# Voltage across an open circuit

1. Jun 19, 2011

### Ry122

The potential difference between the two grounds in this circuit can be determined
with the equation

AB = X + Z

where z is the voltage source and x is the node at the top of the circuit, and AB
is the potential difference between the two grounds.

Could someone please explain to me why this is the case?

http://img31.imageshack.us/img31/1401/circuity.jpg [Broken]

Last edited by a moderator: May 5, 2017
2. Jun 19, 2011

### dlgoff

Ground is ground. They are at the same potential (assuming they are connected which is what the ground symbol means). Hence the difference is zero.

Why would it be otherwise?

3. Jun 19, 2011

### dlgoff

If the ground symbols you are showing are just points where a potential is taken (test points that are not connected), the difference would be the potential across R3 (R2 in the picture below).

http://hyperphysics.phy-astr.gsu.edu/hbase/electric/voldiv.html" [Broken]

Last edited by a moderator: May 5, 2017
4. Jun 19, 2011

### vk6kro

In your circuit, the voltage across R3 is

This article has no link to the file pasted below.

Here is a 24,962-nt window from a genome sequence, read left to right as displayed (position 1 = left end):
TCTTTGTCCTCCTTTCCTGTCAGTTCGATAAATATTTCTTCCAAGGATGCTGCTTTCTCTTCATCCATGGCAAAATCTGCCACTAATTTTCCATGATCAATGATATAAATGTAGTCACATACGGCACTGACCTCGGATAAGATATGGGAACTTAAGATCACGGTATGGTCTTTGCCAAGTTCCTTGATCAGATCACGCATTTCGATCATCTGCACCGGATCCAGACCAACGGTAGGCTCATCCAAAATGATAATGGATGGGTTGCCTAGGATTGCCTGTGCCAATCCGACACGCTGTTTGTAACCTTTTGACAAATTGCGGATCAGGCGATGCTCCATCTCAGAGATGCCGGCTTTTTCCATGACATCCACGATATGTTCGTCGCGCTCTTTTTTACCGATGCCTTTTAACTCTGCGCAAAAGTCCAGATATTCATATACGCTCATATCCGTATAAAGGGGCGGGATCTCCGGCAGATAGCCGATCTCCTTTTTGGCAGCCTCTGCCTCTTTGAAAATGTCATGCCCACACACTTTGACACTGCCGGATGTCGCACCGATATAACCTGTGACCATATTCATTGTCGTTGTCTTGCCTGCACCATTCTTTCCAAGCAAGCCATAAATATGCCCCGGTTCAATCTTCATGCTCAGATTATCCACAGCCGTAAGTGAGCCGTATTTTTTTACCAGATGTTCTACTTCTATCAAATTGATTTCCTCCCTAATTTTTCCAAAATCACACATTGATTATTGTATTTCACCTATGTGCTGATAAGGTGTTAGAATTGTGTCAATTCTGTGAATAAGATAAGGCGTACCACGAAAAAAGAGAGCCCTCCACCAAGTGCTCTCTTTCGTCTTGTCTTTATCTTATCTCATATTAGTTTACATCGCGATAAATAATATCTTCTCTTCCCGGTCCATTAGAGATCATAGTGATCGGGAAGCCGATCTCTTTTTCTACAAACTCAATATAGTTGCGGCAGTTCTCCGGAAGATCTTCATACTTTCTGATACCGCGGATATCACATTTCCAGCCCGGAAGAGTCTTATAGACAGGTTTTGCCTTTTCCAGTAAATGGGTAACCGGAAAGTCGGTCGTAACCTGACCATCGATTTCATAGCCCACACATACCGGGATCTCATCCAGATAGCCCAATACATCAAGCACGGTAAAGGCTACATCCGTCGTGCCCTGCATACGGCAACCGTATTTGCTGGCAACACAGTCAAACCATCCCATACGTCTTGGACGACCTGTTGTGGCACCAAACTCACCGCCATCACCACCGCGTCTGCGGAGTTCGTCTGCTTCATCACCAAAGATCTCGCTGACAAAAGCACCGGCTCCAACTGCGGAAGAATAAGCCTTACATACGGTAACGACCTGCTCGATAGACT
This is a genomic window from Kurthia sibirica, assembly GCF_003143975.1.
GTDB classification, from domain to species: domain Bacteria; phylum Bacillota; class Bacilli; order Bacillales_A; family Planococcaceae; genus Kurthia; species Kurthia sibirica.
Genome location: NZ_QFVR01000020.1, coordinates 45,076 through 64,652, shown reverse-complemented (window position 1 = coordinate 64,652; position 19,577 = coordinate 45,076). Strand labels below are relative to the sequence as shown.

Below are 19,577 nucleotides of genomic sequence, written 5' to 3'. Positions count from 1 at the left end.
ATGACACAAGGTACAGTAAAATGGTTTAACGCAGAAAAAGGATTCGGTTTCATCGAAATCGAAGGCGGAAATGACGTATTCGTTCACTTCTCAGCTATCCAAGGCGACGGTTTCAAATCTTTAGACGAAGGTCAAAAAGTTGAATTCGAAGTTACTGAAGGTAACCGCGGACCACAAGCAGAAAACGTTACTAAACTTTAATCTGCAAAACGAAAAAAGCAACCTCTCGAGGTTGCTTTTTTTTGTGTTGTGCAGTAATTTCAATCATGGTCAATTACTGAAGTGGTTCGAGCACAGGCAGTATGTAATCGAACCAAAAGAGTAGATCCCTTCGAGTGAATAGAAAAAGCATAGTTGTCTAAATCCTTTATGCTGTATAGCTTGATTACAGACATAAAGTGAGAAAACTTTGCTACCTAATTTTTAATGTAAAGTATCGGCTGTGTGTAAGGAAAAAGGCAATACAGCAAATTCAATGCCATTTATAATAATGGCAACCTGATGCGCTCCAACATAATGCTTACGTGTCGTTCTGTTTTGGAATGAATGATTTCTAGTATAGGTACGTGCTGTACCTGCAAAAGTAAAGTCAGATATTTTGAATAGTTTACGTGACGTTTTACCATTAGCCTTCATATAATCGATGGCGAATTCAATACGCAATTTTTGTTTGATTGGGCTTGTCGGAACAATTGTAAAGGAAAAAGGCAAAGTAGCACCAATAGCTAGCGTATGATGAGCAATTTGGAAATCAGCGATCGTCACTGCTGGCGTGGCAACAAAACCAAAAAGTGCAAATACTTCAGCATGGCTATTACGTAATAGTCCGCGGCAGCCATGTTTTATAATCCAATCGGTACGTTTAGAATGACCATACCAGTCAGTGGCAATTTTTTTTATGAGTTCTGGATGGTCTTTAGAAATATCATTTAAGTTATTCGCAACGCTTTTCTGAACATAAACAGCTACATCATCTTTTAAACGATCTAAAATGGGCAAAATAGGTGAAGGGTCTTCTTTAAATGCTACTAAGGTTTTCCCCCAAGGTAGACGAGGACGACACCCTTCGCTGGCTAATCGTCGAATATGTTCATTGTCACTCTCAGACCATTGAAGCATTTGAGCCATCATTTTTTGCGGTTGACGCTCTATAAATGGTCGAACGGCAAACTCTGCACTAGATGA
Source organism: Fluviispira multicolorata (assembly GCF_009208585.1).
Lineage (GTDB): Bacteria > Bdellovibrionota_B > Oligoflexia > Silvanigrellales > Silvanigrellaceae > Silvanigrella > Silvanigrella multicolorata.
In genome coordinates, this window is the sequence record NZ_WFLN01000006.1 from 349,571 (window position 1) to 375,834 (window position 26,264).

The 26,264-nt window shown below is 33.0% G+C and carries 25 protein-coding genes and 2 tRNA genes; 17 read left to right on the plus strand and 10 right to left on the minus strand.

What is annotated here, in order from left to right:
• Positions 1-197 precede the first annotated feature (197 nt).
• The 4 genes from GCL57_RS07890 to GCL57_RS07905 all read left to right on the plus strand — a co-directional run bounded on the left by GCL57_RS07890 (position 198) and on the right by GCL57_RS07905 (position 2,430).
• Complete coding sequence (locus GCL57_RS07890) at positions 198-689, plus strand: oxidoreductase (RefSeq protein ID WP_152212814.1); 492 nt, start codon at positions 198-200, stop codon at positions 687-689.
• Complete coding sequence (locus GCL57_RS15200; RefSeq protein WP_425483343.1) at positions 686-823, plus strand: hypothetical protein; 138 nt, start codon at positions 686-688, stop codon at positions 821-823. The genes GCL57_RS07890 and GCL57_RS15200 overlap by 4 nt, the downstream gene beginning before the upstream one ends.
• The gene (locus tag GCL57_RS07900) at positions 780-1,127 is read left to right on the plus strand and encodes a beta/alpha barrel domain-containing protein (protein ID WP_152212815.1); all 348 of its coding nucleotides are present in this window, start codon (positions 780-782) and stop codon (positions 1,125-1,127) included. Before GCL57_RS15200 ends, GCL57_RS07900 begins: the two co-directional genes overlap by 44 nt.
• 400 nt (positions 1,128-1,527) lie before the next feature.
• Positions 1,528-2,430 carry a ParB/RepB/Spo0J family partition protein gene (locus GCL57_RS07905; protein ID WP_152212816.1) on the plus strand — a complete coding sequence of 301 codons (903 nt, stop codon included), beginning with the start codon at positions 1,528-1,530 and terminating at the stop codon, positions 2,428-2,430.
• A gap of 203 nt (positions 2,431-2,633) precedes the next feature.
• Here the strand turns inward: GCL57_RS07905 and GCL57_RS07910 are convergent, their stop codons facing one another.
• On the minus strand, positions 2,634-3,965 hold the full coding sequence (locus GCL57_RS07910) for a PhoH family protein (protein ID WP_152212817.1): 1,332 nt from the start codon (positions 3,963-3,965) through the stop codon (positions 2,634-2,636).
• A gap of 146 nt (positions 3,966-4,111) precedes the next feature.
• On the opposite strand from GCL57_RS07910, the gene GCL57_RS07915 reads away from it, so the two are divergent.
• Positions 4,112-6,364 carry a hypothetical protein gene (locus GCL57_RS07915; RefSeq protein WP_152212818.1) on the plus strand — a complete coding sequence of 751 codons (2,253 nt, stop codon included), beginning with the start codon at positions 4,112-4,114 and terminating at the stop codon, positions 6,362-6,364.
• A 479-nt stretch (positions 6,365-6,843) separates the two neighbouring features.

V * {R3 / (R3 + R2)}

This is normal voltage divider action.

There is no voltage across R1 because there is no current flowing in it. So, the voltage at each end of this resistor must be the same.

So, the output voltage is the same as the voltage across R3.

The equation in your post doesn't seem to be true.

5. Jun 19, 2011

### Ry122

The two grounds are just supposed to be terminal outputs actually. Sorry about that.

6. Jun 19, 2011

### davenn

exactly :) You have 1 "ground" the negative rail fron the supply labelled V

you have the positive rail labelled V1. DONT confuse the 2 arrows pointing away to the right as "ground connections". They are just arrows indicating output/ onward connection to further circuitry

Have a look at these that I quickly drew up :)

cheers
Dave

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